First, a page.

“When I think about walking, a word that now comes to mind is “deliberate.” I have to plan every step I take; no extraneous side trips or wasted effort. I have to think about the way I sit in a chair: Am I settled in the right way? I do an inventory of where my limbs are. All of this calculation and deliberation is rigorous work. Physical tasks are made more difficult by the need to break them down into all of their components…The required mental work is harder than the physical effort. I need to think about every step, which demands intense focus.”
It was a good read, informative, and he wrote a lot about the things he’s doing to keep fit and active physically and mentally to help his PD symtpoms.
I definitely recommend the book!
3 – Force of Nature (Aaron Falk #2) by Jane Harper
What a good book! Detective Aaron Falk is back with his partner, in Australia, investigating a white collar crime when he hears that his informant is missing in the Australian bushland. She went on a work retreat hike in the outback and didn’t return.
The book was so good! I could not put it down and I enjoyed the way the story was told from different points of view, snapshots from the women in the wilderness–the survival and the infighting, then switching to the investigation. Vivid descriptions of Australia and how dangerous it can be. The characters were developed well and really jumped off the page.
4 – Good Morning, Monster: Five Heroic Journeys to Emotional Recovery by Catherine Gildiner
This was a very compelling, addictive read. Each chapter is a different therapy case. There are 5 people she focuses on and each one is more interesting than the last. The reasons these people go to therapy (sometimes unwillingly) seem innocuous or rather pedestrian, but as the therapist digs a little deeper, the stories unfold and they are often rather shocking.
The stories end with positive results, growth, the clients finding their strength and will and healing. The development of each patient is so outstanding. I was just really, really impressed with this book and the stories.
5 – In the Garden of Spite: A Novel of the Black Widow of La Porte by Camilla Bruce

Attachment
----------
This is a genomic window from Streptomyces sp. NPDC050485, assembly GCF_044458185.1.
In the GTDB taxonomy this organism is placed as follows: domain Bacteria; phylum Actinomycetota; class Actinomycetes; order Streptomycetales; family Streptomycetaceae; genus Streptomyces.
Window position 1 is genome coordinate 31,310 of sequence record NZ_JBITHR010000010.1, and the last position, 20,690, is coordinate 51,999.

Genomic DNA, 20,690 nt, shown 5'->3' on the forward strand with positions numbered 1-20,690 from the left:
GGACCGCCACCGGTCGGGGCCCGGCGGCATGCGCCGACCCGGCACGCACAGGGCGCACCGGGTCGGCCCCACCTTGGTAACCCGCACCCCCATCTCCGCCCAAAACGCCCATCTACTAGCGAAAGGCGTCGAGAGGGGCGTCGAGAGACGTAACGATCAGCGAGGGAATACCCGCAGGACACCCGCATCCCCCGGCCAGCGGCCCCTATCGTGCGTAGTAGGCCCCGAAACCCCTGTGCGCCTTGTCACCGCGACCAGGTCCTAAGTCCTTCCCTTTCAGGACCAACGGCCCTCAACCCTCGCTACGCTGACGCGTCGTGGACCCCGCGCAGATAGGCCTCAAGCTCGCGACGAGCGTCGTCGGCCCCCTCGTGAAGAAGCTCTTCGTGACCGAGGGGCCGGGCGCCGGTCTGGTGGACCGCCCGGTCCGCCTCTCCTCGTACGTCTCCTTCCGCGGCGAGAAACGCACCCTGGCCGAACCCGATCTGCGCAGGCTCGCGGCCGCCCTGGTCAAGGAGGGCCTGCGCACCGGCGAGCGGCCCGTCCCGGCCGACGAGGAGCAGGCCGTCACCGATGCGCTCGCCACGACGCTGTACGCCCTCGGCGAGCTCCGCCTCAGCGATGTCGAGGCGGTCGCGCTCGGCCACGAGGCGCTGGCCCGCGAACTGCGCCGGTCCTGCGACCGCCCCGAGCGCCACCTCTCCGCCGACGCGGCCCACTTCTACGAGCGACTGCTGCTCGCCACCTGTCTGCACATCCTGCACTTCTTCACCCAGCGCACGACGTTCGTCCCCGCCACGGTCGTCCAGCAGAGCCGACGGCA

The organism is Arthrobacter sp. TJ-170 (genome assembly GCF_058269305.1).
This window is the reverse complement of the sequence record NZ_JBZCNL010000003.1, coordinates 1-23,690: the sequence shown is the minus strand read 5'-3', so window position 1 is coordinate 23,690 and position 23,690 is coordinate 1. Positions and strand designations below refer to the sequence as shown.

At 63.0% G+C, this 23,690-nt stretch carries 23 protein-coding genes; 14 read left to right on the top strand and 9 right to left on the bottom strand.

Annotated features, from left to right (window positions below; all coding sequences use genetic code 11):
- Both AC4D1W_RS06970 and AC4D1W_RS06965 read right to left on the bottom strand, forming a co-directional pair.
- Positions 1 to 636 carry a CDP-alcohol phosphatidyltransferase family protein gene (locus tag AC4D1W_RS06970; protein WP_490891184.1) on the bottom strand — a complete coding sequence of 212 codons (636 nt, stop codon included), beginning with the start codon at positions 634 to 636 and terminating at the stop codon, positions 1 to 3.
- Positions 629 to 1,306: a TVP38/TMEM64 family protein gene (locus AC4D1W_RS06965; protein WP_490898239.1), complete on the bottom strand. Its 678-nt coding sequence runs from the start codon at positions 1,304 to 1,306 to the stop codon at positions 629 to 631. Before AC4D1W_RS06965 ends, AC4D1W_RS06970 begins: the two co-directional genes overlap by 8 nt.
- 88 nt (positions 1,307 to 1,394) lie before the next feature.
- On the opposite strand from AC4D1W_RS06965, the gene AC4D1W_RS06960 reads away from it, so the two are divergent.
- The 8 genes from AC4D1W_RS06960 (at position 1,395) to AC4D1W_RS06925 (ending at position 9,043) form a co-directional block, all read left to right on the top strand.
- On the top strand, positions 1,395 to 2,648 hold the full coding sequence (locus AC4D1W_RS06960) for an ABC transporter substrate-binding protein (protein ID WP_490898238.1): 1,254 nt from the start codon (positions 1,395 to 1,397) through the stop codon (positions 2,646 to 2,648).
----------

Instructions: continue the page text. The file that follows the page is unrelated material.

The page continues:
I had mixed feelings about this book but at the same time, enjoyed a lot of it and wanted to pass it on. When the book came available from the library, I did not remember anything about it and had no idea what it was really about. I just started reading. It turned out it was a book based on a REAL story. I wish I had known that before hand, because it would have changed my perspective while reading it.
Belle Gunness was apparently one of the most prolific female serial killers. In the late 1800’s she came to Chicago from Norway where her sister had immigrated to. She always seemed a little “off” but was able to hold it together and fool a lot of people.
Because of a tragedy in Norway when she was young, she was unable to have children. She basically tricked a well-to-do businessman into marrying her, then she started a scheme of taking in children (foster/adopt/steal) and sometimes passing them off as her own children, sometimes not. Then her “career” in murder began.
The story is fascinating because of the time period. It is well-written, the way the story progresses and ends is pretty crazy and shocking. My only complaint is that it needed some editing and felt a little long in places.
6 – Milk Fed by Melissa Broder
Wow. Just wow. One of the best books I’ve read in a lot time. So many layers. So many thoughts. It’s a book about self-hatred, about love, about discovery. It’s sexy, it’s dark, it’s raunchy, it’s sad and tragic, it’s hopeful and healing. It’s about sexual discovery and love. This book is NOT for everyone.
It’s largely about severe eating disorders and that in particular was so eye opening. I could relate to so much. Obsessive food rules, obsessive calorie counting, punishing yourself if you “slip up”, binge eating then trying to fix it after the fact. It would definitely be triggering for someone with a history of ED. But I absolutely loved this book and I so wanted Rachel to heal and find happiness.